Fourth of July weekend ended up being a surprise gathering of family I had never met before. I was invited out to a lake and then to a gathering at a cousin’s house in Lawton. Most of these people I had never met, members of my biological dad’s family. I went with an aunt and uncle seeing life in the rural areas around Kalamazoo. Every other street and farm had a story. Sitting outside of the market in Paw Paw was a conversation of who’s who as people walked out.
“didn’t you go to school with him?” my uncle would ask my cousin.
It’s a different culture in the country from what I grew up in. people stay friends long after high school. From what I have seen people don’t leave town and if they do it’s through the military and they come back. The parades are still a big part of their community gathering.
Out on the lake five of us take a pontoon boat out for sun bathing and fishing. The lake was filled with bass and blue gill. The combination of night crawlers and red worms helped me leave with a bucket of fish for dinner the next day.
While I snapped the worms in two and conserved what I had, as I usually do, one of the girls on the boat loaded a red worm on her hook. The ball of flesh appeared amusing and I wondered how well it would work. A minute later she was pulling a bass from the water and she still had the worm. The joke was on me.
After a few hours on the lake we went back to the cabin and my cousin took his potato gun out of the truck. Powered by spray on body spray we shot gulf balls out into the soy bean field. The woman who owns the cabin once lived on the farm. Her parents owned the land and the lake but were forced to sell lots on the lake to pay bills later. More victims of American capitalism, the family property was now speckled with houses and trailers. A boat in the middle of the lake played Brittney Spears, Nikki Minaj, and Elton John.
“hooligans,” the woman driving the pontoon boat said.
After the boat ride we drove to my cousins house in Lawton, whom I had never met before. She was two years older than me and had remembered hearing about me growing up. Her twin brothers on the other hand had no idea that I existed. The three of them work with my biological dad at their place of employment. They told me a few stories. The boys only had good things to say since they like the guy. I refrained from drinking trying to get a feel for the people and learned everyone’s quirks. The twins were plastered by the end of the night and were taken to an apartment down the street.
I went home realizing this was the first forth of July I had spent with family that didn’t involve drama or some kind of fight. There were laughs and giggles. Stories were shared of times gone by. The people sitting on that porch wanted to be around each other.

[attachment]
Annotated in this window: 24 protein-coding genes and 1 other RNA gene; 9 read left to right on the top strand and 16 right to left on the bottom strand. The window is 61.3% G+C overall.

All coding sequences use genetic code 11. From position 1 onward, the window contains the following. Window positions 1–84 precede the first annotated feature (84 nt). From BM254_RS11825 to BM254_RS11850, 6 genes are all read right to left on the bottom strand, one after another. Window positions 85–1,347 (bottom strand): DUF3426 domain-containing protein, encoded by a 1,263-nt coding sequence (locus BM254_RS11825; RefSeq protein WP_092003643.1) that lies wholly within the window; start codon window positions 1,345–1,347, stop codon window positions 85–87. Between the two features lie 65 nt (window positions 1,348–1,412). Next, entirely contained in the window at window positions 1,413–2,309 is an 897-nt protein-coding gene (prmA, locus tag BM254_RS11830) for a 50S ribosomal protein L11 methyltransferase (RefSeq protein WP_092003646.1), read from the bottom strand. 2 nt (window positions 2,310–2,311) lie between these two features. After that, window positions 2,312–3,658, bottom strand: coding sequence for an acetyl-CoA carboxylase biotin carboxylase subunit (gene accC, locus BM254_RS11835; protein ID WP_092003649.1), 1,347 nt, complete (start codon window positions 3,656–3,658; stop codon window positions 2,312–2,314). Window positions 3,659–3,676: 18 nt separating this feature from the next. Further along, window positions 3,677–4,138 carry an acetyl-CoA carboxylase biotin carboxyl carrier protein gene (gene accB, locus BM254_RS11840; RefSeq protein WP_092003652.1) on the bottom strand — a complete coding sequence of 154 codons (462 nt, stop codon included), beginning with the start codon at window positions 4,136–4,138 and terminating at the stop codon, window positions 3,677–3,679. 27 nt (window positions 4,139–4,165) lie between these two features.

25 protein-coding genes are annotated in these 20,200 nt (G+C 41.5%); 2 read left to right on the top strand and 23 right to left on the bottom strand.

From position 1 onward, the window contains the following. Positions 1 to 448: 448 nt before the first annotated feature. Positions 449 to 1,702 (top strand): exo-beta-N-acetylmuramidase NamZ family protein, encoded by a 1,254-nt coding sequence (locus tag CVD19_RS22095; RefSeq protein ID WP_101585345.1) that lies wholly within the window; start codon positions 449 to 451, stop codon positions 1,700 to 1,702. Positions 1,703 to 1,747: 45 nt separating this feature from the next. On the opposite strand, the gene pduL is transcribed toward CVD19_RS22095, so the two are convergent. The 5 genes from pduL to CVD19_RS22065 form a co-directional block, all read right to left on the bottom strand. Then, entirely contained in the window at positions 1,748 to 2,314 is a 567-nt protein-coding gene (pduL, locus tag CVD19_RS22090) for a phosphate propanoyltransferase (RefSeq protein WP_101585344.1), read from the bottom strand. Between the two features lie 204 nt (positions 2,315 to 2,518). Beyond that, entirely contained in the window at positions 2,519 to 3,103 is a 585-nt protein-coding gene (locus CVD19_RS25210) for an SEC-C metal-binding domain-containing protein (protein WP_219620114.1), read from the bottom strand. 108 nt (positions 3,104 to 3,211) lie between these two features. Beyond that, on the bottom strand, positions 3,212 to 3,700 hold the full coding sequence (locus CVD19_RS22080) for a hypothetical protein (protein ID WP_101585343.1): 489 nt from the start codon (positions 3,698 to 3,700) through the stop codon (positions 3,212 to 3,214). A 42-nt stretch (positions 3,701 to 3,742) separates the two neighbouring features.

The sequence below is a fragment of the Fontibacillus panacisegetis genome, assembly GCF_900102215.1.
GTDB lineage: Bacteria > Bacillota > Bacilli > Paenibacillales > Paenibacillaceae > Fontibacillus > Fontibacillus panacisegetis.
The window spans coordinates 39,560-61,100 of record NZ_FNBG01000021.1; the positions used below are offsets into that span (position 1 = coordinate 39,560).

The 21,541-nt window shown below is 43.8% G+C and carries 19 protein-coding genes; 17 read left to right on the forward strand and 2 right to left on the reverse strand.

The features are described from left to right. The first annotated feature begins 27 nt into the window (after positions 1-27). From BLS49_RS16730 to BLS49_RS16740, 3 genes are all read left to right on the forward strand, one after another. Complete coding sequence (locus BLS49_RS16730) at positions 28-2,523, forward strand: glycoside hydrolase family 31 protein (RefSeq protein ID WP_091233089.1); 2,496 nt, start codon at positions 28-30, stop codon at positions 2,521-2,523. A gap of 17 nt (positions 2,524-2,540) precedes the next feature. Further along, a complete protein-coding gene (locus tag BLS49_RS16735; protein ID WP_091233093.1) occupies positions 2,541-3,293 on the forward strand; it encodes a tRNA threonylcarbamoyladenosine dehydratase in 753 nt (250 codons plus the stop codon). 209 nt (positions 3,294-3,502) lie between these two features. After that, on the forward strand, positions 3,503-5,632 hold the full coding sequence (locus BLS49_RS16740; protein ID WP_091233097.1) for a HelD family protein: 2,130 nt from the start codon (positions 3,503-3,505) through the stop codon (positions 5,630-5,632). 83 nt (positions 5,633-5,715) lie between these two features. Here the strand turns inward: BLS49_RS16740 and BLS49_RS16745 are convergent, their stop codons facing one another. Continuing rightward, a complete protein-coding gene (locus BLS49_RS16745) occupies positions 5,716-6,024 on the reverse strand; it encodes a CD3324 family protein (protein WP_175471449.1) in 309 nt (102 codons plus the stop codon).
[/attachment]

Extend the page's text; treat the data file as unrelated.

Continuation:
The next day I went to my dad’s trailer. A beautiful Sunday afternoon I wouldn’t be surprised if he was out riding his motorcycle through the country roads. I walked up to a dilapidated porch with steps that had rotted and broken over the years. A truck and minivan sat in the driveway but there was no answer at the door. I doubt he was home. I went back to the car and wrote a note inside leaving him contact information and other ways to reach me. I don’t know if he found the book.
That afternoon I was invited back out to my cousins place and enjoyed a relaxing evening on their deck meeting her longtime friends. The evening finished with a nerf gun war in their backyard.
I haven’t heard from my dad, don’t know if I will. The amount of family I have gained in the past few weeks has been shocking, not in a bad way. The difference in culture is something to adjust to. The notion that these people took me in with open arms is a comfort I did not expect.
There is a strange feeling seeing how the environment is such a large part of everyone’s life. Granted I can now look at Kalamazoo and have some connection with it. That connection is nothing like what these people have with the town of Paw Paw. Multiple generations are connected to this town and their immediate family live down the street from one another. They have a sense of community that I never experienced and it’s amazing.
I hope to learn more about this. The small town life might not be something suited for me but the fascination of it has grabbed my attention.
Matthew Gilman can be contacted on his author Facebook page and found on Twitter.